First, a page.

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Grażyna Bacewicz illustration

Celebrating Women Composers

Grażyna Bacewicz
February 28, 2024

Creators, performers, teachers, leaders, and trailblazers. In celebration of International Women’s Day on March 8, and continuing through the entire month, Noteworthy is profiling some of the groundbreaking and influential women composers whose extraordinary works and other accomplishments are only just beginning to receive the recognition they so richly deserve. 

Our series begins with Grażyna Bacewicz (1909–1960), the prolific and acclaimed Polish artist. Though her musical education began in her native country, it was in Paris that her remarkable gifts were truly developed. There, she studied both violin performance and composition—the latter under the great Nadia Boulanger, who also taught such musical luminaries as Aaron Copland and Philip Glass. Bacewicz excelled in both areas, developing highly successful parallel careers as a creator and an instrumentalist. Sometimes the two would converge: as Concertmaster of the Polish Radio Orchestra in the late 1930s, Bacewicz had occasion to perform some of her own pieces as part of the ensemble. When the Nazis invaded Poland in 1939, Bacewicz was one of the nation’s key musical figures, and her compatriots’ esteem only grew when she bravely held underground recitals against her occupiers’ orders. After the war, she took on additional roles (including professor and union leader), and her artistic productivity reached new heights. Ultimately, she would compose more than 200 pieces, for ensembles of all sizes, before her death from a heart attack just a few weeks prior to her 60th birthday.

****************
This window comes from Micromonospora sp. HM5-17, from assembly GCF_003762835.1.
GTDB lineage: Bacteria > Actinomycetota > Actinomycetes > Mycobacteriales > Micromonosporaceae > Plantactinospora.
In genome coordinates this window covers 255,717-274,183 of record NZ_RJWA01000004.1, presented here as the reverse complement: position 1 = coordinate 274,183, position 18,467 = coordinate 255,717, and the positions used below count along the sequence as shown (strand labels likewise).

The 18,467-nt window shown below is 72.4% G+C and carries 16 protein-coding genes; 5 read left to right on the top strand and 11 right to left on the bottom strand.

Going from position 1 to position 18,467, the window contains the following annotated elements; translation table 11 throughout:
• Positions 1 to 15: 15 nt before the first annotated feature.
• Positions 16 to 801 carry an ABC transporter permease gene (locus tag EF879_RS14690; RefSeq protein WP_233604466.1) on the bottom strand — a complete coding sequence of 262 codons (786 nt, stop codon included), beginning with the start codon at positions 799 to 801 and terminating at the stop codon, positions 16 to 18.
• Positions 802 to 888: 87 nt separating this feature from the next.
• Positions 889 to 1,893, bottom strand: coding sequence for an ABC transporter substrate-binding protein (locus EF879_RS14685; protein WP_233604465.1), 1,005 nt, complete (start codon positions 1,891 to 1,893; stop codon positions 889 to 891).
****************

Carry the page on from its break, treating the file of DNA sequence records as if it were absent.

In November of last year, the Toronto Symphony Youth Orchestra inaugurated its landmark 50th season with a performance of Bacewicz’s first work for orchestra—her Overture. Composed in 1943, under darkness of war, the work is paradoxically lively and optimistic. Her fourth orchestral composition, the Concerto for String Orchestra, was written in 1948 and combines classical, baroque, and folk elements in innovative ways. It is considered by many to be Bacewicz’s greatest achievement, and your Toronto Symphony Orchestra will be presenting the piece next January as part of a series of concerti for orchestra running through the entirety of the 2024/25 season.

One can say with a clear conscience that this time the dignity of the Polish composers was saved by a woman, Grażyna Bacewicz.

Writer Stefan Kisielewski, Following the première of Concerto for String Orchestra